So, yes, in a sense, this is simply enforcing a law—but it is enforcing a law that was never enforced, and never meant to be enforced, in this way. Not just immigration law but criminal law in general always allows for discretion on the part of law enforcement; otherwise we’d all go to jail for drinking wine at a picnic.
Indeed, this administration has been the most non-enforcing of laws in American history. Consider these examples:
- In 2017, enforcement actions by the Securities and Exchange Commission fell 17%, to their lowest level since 2013. Commentators are debating why this has taken place, but surely the pro-business, deregulatory emphasis of the Trump administration is a central reason. The SEC’s co-director Steven Peikin said in October 2017, that “it may be the case that we have to be selective and bring a few cases to send a broader message rather than sweep the entire field.”
- The Department of Justice has not filed a single new action under the Voting Rights Act since Trump’s inauguration. That’s not surprising, given that Sessions’s DOJ has come out in favor of an array of voting restrictions; it’s consistent with the administration’s overall views.
- Environmental Protection Agency enforcement actions have dropped by more than 30 percent from Obama administration levels. Demands that factories clean up pollution have plummeted nearly 90 percent. Superfund enforcement has been cut 37 percent, causing many cleanups to simply stop altogether. Fines collected in Trump’s first year were less than half what they were in George W. Bush’s first year. And EPA Administrator Scott Pruitt has cut sweetheart deals with ExxonMobil, Carbon Black, Harley Davidson, and his longtime patron, Devon Energy.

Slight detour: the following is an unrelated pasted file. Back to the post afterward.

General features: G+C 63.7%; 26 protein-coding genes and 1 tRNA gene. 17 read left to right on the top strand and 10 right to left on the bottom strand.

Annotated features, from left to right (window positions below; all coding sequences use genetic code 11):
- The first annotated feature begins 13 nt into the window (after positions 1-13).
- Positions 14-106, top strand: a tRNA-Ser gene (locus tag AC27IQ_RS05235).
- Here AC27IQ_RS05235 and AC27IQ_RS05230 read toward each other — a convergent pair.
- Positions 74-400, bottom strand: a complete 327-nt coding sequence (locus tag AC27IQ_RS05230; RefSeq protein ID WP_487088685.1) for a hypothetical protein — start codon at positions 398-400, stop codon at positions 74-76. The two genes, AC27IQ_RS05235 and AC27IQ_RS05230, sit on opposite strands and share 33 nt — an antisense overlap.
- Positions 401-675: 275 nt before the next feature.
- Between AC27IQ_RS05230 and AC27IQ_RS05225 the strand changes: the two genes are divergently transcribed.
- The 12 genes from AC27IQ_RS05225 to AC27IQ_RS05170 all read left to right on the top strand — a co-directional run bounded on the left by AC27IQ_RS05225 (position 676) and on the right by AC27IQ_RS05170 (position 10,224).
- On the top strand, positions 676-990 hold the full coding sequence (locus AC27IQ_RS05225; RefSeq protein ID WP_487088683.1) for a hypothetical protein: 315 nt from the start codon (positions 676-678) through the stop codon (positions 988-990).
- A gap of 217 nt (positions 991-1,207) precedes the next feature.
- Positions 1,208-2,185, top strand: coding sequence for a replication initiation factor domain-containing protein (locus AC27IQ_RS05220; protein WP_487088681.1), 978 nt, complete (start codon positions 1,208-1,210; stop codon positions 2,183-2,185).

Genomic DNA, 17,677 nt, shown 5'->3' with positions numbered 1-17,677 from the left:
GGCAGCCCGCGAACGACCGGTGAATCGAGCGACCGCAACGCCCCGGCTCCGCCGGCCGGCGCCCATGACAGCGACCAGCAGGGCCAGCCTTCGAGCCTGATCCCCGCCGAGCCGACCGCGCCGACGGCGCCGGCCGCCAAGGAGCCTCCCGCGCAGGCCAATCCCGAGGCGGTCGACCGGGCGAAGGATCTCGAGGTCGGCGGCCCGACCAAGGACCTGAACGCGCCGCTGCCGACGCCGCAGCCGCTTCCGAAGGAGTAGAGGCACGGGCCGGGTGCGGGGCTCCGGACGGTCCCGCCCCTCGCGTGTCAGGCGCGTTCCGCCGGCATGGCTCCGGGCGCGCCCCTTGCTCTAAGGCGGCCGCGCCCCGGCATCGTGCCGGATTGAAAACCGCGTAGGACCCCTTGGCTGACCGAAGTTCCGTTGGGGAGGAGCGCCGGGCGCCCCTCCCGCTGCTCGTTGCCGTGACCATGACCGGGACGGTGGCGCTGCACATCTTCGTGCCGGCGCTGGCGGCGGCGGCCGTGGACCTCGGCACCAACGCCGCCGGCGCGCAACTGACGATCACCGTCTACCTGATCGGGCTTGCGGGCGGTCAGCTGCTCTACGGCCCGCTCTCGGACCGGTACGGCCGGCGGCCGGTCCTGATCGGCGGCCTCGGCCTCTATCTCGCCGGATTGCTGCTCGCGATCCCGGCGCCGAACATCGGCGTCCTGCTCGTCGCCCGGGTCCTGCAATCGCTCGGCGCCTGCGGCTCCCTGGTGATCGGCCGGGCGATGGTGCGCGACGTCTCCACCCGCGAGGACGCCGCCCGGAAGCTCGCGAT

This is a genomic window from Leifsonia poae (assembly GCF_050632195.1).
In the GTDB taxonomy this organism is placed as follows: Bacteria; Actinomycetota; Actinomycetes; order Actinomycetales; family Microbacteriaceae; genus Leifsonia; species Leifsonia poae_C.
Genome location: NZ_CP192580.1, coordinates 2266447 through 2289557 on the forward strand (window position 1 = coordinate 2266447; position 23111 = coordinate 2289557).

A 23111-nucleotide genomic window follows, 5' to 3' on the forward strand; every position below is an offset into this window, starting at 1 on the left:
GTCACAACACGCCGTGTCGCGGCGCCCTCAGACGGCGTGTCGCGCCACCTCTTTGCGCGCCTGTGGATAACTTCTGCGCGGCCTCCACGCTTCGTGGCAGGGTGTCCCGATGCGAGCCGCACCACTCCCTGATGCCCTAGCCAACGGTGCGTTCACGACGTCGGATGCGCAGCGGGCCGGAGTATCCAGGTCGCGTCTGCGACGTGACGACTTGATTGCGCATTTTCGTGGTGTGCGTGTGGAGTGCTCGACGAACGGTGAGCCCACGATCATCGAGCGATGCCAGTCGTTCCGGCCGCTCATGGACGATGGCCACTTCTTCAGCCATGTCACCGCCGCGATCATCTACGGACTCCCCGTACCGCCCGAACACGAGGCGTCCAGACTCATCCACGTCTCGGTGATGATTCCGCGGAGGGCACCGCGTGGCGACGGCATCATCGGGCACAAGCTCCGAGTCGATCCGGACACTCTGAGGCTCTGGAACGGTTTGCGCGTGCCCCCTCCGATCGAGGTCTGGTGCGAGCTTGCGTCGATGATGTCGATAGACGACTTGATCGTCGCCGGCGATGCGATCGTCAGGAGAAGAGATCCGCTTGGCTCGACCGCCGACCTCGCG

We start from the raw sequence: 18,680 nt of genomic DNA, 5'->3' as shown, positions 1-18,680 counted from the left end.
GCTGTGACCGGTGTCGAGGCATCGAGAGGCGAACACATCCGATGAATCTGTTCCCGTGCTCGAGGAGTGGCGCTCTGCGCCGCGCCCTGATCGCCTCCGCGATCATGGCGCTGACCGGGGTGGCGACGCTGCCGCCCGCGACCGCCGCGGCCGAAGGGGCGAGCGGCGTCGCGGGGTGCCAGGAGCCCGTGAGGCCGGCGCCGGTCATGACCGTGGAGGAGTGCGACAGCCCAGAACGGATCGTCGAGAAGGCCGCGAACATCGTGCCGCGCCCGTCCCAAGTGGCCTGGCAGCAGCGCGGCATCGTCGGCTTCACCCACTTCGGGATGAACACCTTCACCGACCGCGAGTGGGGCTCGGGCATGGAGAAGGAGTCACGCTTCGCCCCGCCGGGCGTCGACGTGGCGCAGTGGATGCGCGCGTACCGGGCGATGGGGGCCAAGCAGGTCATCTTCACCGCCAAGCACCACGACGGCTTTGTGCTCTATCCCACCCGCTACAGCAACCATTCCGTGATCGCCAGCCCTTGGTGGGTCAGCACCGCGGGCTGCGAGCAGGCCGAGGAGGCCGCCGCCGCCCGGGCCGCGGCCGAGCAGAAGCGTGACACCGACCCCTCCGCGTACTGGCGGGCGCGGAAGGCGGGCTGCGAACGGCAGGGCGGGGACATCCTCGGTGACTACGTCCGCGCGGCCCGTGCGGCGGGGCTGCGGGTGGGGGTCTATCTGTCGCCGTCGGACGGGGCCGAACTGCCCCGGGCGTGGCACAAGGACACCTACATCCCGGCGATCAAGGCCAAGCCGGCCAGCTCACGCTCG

- The number of regulatory actions at the Occupational Safety and Health Administration dropped by more than half in 2017, reflecting Trump’s deregulatory agenda.
- Not a single Consumer Finance Protection Bureau enforcement action has been initiated since Trump’s pick to run the bureau, Mick Mulvaney, took office. Zero—despite pending investigations against Wells Fargo, Equifax, and others. Once again, this non-enforcement is not surprising, since Trump and Mulvaney are opposed to the entire office—Mulvaney called it “sick” and “sad”—notwithstanding the law (the Consumer Finance Protection Act) it is charged with enforcing.